Wednesday, August 10, 2011

Stargate SG-1, Season 1, Episode 2

"The Enemy Within"
images used above are courtesy of Gateworld and MGM

Overal Rating: Very Good

Occurring within a day, or so, of the events in “Children of the Gods,” the title says it all. The new Stargate Command, Earth’s main line of defense against the Goa’uld, and base to the SG teams, is rife with enemies, and their goals are woven together.

The Goa’uld: who are attempting to attack Earth through the stargate, but an iris shield covering the stargate (installed in “Children of the Gods”) prevents completion of their assaults.  Teal’c: still thought of as the enemy by many, but not by the members of SG-1.  Colonel Kennedy: who views Teal’c as a specimen for study, is sent to Stargate Command with orders to take Teal’c away for questioning, and testing. And, the one enemy no one is aware of: a young Goa’uld larva, which attached itself to Kawalsky during the fight to escape Chulak, Teal’c’s home planet, during the previous episode.

The entire episode is set in the underground headquarters of Stargate Command. There isn’t much opportunity for the characters to stretch and grow within this episode, with two exceptions: General Hammond, and Major Kawalsky.

Don S. Davis’ portrayal of General George Hammond is given room to show Hammond as being the perfect person to be in charge of Stargate Command.  Humane, but not naive, nor a pushover. He never forgoes his orders, yet never forgets that he is dealing with unique individuals, and the lives of actual people, all while in an extraordinary situation.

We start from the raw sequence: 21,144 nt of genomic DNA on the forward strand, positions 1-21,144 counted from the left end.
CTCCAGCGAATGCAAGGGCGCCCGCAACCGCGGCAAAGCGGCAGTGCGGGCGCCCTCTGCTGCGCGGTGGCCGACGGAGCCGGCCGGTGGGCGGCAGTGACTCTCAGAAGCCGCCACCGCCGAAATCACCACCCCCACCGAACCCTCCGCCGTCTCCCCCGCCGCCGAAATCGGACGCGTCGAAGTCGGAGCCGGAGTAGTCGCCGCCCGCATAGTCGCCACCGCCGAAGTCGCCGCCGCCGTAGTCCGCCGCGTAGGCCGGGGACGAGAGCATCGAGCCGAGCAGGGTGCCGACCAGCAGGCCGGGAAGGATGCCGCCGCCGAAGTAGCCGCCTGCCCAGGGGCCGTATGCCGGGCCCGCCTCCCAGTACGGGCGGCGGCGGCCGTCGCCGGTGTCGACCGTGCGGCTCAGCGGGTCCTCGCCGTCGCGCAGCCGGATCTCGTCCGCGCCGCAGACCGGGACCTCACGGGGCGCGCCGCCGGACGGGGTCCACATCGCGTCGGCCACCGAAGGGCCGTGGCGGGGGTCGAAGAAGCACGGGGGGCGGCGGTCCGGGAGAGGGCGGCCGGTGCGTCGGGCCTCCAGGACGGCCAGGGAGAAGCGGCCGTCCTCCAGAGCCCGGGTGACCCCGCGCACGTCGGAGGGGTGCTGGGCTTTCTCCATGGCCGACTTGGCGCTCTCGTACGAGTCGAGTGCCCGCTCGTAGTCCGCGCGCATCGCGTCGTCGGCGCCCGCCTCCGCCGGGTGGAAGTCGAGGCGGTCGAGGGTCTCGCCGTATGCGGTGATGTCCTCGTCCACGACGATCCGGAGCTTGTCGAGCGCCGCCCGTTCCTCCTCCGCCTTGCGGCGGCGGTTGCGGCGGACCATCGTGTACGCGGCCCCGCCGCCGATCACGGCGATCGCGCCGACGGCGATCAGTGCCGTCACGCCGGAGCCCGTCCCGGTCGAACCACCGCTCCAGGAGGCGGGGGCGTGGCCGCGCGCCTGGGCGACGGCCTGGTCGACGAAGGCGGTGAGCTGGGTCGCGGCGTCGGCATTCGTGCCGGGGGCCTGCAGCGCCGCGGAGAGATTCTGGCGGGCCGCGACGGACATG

Jay Acovone shows some impressive acting chops, switching from Major Kawalsky, to the very different personality of the Goa’uld within him, in the blink of an eye. I never doubt that Kawalsky is brave, afraid, pragmatic, and hopeful. I never doubt that the Goa’uld within him is arrogant, and ruthless. Jay Acovone’s performance not receiving recognition from his acting peers in the form of an award nomination is disappointing.

In every episode, Joel Goldsmith’s music score is phenomenal.

Overall, a very good, very intense, episode. Many tidbits about the Goa’uld are learned, as well as some surprising information about Earth humans.  One of the last shots of the episode became an iconic image for this show.

Colonel Kennedy is one-dimensional. Not because of the actor’s performance, though. Because only one-side of Kennedy is presented in the episode, with no explanation for his behavior. I'm never sure if Kennedy’s motivation is patriotism, sadism, or if he is just a jerk.

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